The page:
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With the election nearly upon us, it's almost impossible to pick up a newspaper or turn on the TV without hearing about the Tea Party.  What began as a collection of protests in early 2009 has exploded into a runaway political movement, with all American eyes fixed on the Party's candidates in Tuesday's Midterm Elections.  With a clear shift in the landscape ahead of us, what can we learn about how the election of these candidates will impact American women?

As early as March, Politico's Kenneth Vogel was pointing out the central role of women in the Tea Party, with participants stating how much they enjoyed the grassroots nature of the movement, and the freedom it allowed them to make their own decisions of how to run the party in their geographic regions.  Indeed, many of the Tea Party's key figures -- Michele Bachmann, Christine O'Donnell, Sarah Palin -- are women.  How ironic, then, that so many of the Tea Party's policies are so vehemently opposed to giving women more control over their own lives.

While the movement itself purports to want less government interference on everything from health care to the financial system, the Tea Party's point of view on the rights of women is markedly less hands-off.  Candidates like Sharron Angle and Christine O'Donnell are anti-choice, and the majority of the movement's members believe that fewer rights should be extended to women when it comes to reproductive rights.  Indeed, there is no doubt that a woman's right to her own body is under siege from this movement.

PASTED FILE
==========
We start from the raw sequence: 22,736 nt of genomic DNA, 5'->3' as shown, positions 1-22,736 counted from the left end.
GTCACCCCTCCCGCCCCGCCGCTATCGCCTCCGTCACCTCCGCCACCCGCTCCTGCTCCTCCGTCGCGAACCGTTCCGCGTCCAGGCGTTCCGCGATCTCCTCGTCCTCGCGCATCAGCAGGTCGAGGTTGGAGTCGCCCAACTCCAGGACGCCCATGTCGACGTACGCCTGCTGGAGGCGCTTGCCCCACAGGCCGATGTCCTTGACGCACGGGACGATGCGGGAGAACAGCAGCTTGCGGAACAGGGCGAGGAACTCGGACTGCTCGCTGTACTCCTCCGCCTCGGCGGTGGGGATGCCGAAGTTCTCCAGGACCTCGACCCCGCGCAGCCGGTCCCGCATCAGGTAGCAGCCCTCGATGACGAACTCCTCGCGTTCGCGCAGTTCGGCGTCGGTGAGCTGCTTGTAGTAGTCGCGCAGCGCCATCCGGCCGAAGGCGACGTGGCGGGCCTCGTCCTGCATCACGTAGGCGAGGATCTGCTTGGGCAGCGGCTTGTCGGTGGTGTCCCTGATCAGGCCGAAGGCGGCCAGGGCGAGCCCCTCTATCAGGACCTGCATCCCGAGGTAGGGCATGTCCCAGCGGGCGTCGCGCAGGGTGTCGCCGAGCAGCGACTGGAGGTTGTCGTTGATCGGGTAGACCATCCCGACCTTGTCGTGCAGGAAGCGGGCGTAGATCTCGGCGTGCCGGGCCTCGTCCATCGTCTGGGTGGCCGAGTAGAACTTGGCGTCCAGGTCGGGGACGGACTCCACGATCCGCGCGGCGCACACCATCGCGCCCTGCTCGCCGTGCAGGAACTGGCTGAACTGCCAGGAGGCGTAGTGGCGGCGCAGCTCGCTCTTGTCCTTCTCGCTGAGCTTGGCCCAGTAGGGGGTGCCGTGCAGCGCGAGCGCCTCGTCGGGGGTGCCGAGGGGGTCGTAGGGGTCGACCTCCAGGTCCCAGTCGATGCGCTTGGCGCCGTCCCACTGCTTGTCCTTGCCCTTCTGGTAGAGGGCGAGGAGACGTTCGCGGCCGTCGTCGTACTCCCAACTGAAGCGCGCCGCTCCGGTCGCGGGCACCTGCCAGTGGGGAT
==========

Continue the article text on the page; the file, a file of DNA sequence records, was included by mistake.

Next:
Beyond reproductive issues, the Tea Party embraces conservative Christian values, including the notion that women are subordinate to their husbands, including in financial matters.  By advocating to repeal health care reform, for example, they implicitly call for women to depend on their spouses for health care. After all, many women require flexible work hours and consequently seek employment that often does not provide health care coverage. A call for privatization of Social Security would disproportionately hurt women who depend far more heavily on this government program as their primary source of income in retirement years. This viewpoint clearly damages a woman's rights in her own home and undermines her autonomy.

In the workplace, women still make cents on every man's dollar, even when doing the same job.  Between work, home and the doctor's office, it's no doubt that the Tea Party is not a party for women (no matter how many are at its helm).  And with the outcome of Tuesday's election just around the corner, it may very well be that the future for women in this country will be anything but a party.

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